Wet Plate Collodion

Wet Plate Collodion!

I finally did it! The alternative process I’ve wanted to learn for the longest time! I first and foremost must give thanks to artist Daniel Carrillo. What an amazing mentor and teacher!

It is a pouring down rain late Saturday night in Seattle’s Pioneer Square and I am simply beat from the week and the busy day I just had, but learning this process is so important to me.  Not wanting to drive and walk in that part of town by myself that late in the evening, I asked my husband Joel to accompany me, he’s good that way. What a long and exhilarating night!

I was super nervous and hope I wouldn’t screw things up!

I observe Dan giving me a safety overview, demonstration and the reactions of the chemicals used.

After he showed me in an effortless way of this process, he had me jump in with both feet and start practicing pouring.

I was tense and overthinking the steps, my hands were shaking as I was pouring the chemical onto the plate. Before I photographed Joel, I delicately place the coated plate into the film holder. It was tricky because I couldn’t remember what side I coated the plate with the collodion versus and the back side. After it came out of the silver nitrate tank, it was all one color. (That was the overthinking part) on the first go I ruined the plate as I put in the wrong side. Dan congratulated me! He said I was on my way! Mistakes are good! So I try again, clean both sides of the glass plate, pour the collodion, from there into the silver nitrate tank. Once the plate was coated, I place it into the film holder and off we go to the camera. We used powerful strobes! Joel and I were both blinded, but it was an awesome pop sound.

I must note, this is around 11pm in the evening, and at this state Joel and I are both exhausted from standing and walking as this process is a constant flow and we don’t know how what we look like. This is an exercise of pouring and developing the plate and not necessarily a posing and composition session.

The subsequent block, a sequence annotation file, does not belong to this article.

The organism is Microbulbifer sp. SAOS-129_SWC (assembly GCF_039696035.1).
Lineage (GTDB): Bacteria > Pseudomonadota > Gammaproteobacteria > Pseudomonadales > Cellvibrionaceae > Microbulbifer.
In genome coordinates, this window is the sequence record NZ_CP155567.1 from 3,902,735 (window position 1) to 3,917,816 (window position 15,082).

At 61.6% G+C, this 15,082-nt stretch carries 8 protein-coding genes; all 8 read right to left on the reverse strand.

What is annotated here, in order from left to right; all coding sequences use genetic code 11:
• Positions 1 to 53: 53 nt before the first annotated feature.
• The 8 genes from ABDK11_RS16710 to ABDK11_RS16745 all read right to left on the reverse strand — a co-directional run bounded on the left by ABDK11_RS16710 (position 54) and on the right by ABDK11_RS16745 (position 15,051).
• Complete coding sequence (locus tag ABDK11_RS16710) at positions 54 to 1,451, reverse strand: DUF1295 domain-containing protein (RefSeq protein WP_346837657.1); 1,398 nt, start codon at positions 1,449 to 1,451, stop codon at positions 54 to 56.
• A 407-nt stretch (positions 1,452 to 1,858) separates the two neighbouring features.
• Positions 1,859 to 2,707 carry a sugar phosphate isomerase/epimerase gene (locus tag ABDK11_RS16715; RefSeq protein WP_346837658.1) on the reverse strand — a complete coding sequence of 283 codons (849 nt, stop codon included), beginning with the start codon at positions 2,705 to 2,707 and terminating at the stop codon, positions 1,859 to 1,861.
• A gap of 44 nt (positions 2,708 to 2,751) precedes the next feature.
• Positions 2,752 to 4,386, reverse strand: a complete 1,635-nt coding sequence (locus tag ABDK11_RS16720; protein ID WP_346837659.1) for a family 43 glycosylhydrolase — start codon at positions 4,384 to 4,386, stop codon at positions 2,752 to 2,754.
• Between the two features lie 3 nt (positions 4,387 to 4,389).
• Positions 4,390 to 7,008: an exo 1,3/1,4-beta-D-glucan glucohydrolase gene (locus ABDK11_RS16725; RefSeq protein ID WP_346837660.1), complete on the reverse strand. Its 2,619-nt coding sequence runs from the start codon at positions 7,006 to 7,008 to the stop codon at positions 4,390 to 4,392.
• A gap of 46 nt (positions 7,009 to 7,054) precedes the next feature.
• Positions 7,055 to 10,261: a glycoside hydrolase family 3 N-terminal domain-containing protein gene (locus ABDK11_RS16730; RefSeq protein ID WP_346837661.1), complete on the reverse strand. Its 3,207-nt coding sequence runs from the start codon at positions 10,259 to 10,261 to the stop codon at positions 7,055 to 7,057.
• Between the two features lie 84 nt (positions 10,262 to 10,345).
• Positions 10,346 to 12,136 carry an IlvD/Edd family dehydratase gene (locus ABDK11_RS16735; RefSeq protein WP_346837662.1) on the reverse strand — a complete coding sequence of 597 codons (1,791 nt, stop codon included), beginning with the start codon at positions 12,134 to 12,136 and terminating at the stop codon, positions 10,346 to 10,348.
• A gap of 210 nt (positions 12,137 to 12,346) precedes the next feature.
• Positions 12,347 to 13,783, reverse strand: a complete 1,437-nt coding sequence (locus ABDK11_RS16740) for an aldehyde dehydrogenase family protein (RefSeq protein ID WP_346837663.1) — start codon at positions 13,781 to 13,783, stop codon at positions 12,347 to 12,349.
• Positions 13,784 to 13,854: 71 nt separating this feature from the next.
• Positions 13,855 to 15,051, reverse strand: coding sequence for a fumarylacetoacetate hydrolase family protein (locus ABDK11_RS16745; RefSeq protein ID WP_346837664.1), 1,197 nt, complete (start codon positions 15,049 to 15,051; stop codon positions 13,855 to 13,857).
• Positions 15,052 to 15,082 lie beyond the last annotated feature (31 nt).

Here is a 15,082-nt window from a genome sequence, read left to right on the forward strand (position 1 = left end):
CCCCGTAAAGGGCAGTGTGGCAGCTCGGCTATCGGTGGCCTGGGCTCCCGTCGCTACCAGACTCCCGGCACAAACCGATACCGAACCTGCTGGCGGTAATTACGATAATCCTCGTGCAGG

I can’t wait to master, as I would like to offer alternative processes as an additional service for those wanting an exceptional heirloom result.

35mm Movie Maker

It is a very cold day in the Pacific Northwest and the weather couldn’t be any more gloomier. The wind is howling and loud and my hands are frozen as I forgot my gloves. The seagulls hover in place while the aroma of the salty air and spectacular views of Puget Sound reminds me of Seattle’s rich history of water way transportation.

That said, I decided to trek to one of my favorite areas. I love the Edmonds-Kingston Ferry landing to watch the commuters come and go, it’s a beautiful place to gather one’s thoughts.

In one of my trials using the LomoKino 35mm movie camera, I wanted to try out this contraption to expand on my analogue adventures. It was awkward to load the film and tough to use even though I had it on the tripod. The hand crank kept moving things around and there is no focus.

The other issue I had is a high tech feature that was supposed to be convenient by scanning the developed film and splice together a short video off a smart phone. It is a crying shame however, that the “Lomoscanner 2” app crashed after the first picture was taken, after all it hasn’t seen an update in over 3 years. The alternative was to take my developed the roll of film, and painstakingly scan each image and create the motion in Photoshop.

After going over my “lessons learned” with a warming hot cup of tea. I looked at the pin to the plate for my tripod, the thread appeared to be worn.  I debated on showing this clip, but I will try it again soon after making a few adjustments to get a more stable story to share.

Overall, I do love the concept and hope to do cool artistic wonders with this hand-held analogue movie maker.